Merle has been a challenging character to relate to. When he first appeared in The Walking Dead’s first season, I was glad to see him left behind to die, but I was always intrigued by the idea of him surviving and coming back for revenge against Rick at some point. It seemed like this was the direction Season 3 was going to take the character when he resurfaced as one of the Governor’s men. I may not have liked him initially – why anyone would allow such a racist dickhead to camp with them is beyond me – but he was recreated to be this season’s secondary villain to the Governor. Or so I thought. Halfway through the season, the writers had a change of heart and sent Merle down this path of redemption. It might’ve worked except they forgot one important part of Merle’s personality: he’s impossible to like. He’s always doing something to illicit the ire of everyone around him, his brother included.
Because he’s such a rough character to rub against, his presence in the prison has been curious. He was almost immediately given free roam and weapons, yet nobody seemed to trust him. It was a bit of a mixed message on where everyone stood with Merle. And he continued to be abrasive. When “This Sorrowful Life” opened up, I could tell it was going to be a Merle centric episode, which could end in only one way: Merle was going to die. At this point his character had become so unredeemable through regular actions, the only way he would be able to find some kind of believable character arc would be to kill him off in a semi-heroic fashion. But there was still a lot of ground to cover before we got to that moment and, unfortunately, the episode suffered from how obviously it was trying to fast track everything.
Rick behaves in the most ridiculous fashion, going back and forth on his decision to give Michonne to the Governor. Should he do it? The obvious answer is no because nobody should trust the Governor, but he still plays around with the idea it might all work out. He asks Merle to be the guy to tie up Michonne and take her to the Governor because he’s a jerk and is okay with doing that kind of stuff. Of course, Rick decides against the plan, but Merle saw it coming and is long gone with Michonne as his captive, saying Rick doesn’t have the balls to see this action through. Merle’s motivations for doing this are a little muddied – surely he knows the Governor shouldn’t be trusted in this exchange – but at least once he’s on the road with Michonne the episode starts to feel like the first ten minutes of nonsense might’ve been worth it.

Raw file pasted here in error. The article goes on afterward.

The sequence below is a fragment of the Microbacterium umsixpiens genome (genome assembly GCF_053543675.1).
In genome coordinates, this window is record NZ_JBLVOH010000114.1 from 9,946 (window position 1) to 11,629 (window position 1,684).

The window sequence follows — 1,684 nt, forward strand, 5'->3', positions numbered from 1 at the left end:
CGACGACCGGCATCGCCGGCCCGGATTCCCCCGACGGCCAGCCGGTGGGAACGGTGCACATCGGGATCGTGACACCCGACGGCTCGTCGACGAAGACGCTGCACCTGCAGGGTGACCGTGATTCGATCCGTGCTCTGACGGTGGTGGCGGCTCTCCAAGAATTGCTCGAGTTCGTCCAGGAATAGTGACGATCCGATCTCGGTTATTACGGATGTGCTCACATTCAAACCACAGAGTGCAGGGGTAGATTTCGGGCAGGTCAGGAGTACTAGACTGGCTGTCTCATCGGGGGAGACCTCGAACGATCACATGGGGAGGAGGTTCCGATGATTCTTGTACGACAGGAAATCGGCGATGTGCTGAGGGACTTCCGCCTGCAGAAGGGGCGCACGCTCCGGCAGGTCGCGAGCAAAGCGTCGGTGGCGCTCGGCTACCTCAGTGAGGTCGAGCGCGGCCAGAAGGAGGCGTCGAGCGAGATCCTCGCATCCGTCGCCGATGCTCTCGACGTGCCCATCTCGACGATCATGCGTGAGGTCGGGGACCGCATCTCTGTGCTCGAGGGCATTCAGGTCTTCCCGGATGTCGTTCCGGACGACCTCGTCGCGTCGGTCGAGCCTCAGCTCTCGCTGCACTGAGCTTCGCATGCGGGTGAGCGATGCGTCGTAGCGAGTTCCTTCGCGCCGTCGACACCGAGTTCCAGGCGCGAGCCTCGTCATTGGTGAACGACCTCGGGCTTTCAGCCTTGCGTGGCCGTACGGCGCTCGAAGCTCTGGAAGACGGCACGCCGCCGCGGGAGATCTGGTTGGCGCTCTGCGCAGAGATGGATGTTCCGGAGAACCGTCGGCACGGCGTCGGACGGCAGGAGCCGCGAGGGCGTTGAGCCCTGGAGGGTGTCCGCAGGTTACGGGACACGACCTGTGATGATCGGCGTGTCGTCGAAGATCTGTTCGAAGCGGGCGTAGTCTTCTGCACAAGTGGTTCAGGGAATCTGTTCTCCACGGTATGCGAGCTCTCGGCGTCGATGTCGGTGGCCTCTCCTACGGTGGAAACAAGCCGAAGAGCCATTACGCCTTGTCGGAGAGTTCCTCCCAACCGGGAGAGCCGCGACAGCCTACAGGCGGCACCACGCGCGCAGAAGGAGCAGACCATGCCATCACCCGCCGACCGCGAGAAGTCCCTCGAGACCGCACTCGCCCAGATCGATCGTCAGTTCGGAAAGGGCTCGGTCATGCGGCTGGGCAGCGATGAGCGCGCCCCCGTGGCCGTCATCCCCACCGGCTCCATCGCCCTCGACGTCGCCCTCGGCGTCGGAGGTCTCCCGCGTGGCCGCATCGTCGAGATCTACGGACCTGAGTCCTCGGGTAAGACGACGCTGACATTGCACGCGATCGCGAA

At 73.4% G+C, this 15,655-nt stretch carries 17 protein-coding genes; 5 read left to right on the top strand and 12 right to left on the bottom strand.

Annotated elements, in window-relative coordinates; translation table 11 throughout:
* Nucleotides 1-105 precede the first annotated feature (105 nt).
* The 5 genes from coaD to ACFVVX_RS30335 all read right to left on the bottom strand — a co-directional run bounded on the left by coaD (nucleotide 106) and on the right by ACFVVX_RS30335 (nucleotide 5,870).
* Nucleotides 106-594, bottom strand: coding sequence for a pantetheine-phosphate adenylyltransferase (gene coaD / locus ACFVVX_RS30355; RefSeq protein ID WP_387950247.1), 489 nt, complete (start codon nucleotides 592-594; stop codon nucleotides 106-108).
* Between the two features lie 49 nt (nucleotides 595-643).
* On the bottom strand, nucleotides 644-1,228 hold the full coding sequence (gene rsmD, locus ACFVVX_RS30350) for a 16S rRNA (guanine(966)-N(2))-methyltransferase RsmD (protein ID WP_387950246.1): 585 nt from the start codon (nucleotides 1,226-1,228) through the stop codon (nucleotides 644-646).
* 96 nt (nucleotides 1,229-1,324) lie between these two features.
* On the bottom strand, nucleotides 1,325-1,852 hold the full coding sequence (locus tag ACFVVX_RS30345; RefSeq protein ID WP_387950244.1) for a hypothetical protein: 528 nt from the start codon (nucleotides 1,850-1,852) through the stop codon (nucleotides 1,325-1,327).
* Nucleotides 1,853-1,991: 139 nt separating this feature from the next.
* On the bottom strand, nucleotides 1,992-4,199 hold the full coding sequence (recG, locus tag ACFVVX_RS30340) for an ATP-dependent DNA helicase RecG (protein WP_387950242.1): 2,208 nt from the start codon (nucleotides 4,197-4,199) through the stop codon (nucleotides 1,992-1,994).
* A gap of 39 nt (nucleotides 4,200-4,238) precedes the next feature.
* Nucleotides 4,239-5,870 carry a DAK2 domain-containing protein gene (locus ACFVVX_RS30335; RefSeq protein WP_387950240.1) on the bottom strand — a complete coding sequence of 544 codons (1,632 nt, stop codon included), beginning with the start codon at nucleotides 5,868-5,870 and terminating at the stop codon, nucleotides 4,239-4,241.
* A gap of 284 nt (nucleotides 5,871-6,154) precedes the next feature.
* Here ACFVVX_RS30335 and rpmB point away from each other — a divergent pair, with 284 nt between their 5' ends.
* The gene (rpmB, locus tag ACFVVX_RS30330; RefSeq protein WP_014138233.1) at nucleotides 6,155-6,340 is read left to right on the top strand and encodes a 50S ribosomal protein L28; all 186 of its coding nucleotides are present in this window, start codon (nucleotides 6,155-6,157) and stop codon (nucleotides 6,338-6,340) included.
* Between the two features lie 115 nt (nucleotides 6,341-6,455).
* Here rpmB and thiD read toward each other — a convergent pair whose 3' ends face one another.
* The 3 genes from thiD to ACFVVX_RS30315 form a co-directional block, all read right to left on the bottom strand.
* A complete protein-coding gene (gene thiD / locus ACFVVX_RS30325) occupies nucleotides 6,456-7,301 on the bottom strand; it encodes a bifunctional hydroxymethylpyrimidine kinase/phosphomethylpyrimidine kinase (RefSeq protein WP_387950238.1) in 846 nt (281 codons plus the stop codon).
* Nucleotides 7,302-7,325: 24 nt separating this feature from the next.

Scott Gimple, who wrote the season highlight “Clear,” penned “This Sorrowful Life” and you can see and hear he still has the best handle on these characters than any other writer this season. He excels at putting these characters in isolated areas and having them hash things out, as evidenced by the journey Michonne and Merle undertake. The scenes the two shares are the best of the episode, with Gimple continuing to actually make Michonne feel like a real character. He even manages to given Merle some kind of redemption, having him explain that though he may have always been a pain in the ass, Merle was never a killer before meeting the Governor. He even admits the horrible things he’s done weigh on him, even if he can handle the burden. Eventually that weight becomes too much to bear and Merle lets Michonne go back to the prison – the exact catalyst for his change of heart isn’t quite clear, but whatever keeps the plot moving, right?
Merle continues on his own and what follows is some of the best scenes The Walking Dead has ever crafted. We already had one scene ripe with tension when Merle was trying to hotwire a car, inadvertently setting off the alarm and attracting a dozen or so walkers, but Merle finds a more entertaining use for the car once Michonne is out of the picture. He blares rock music and slowly lures the walkers to where the Governor and his men are preparing their attack on the prison. He dives out of the car and lets it roll its way toward the camp, bringing the trail of zombies with it. The men open fire on the walkers while Merle hides in a barn, taking shots at them. He’s found out and gets the crap beaten out of him by the Governor. But Merle doesn’t beg, so the Governor shoots him.
While all this is happening, Daryl is hot on his brother’s trail, but he arrives too late to find Merle alive. Instead he happens upon his brother zombified and eating a dead kid’s arm. This was powerful scene, even if how we got here wasn’t perfectly executed. Daryl’s grief is enough, however, as he pushes zombie-Merle away in frustration and then stabs him repeatedly in the face. Ultimately, I think this was the only way Merle’s story could have ended. There was no way he was going to completely redeem himself and while what we got in “This Sorrowful Life” wasn’t grade-A material – I still have high hopes for Gimple once he takes over as showrunner – it was the closest we’ll likely ever get to understanding Merle.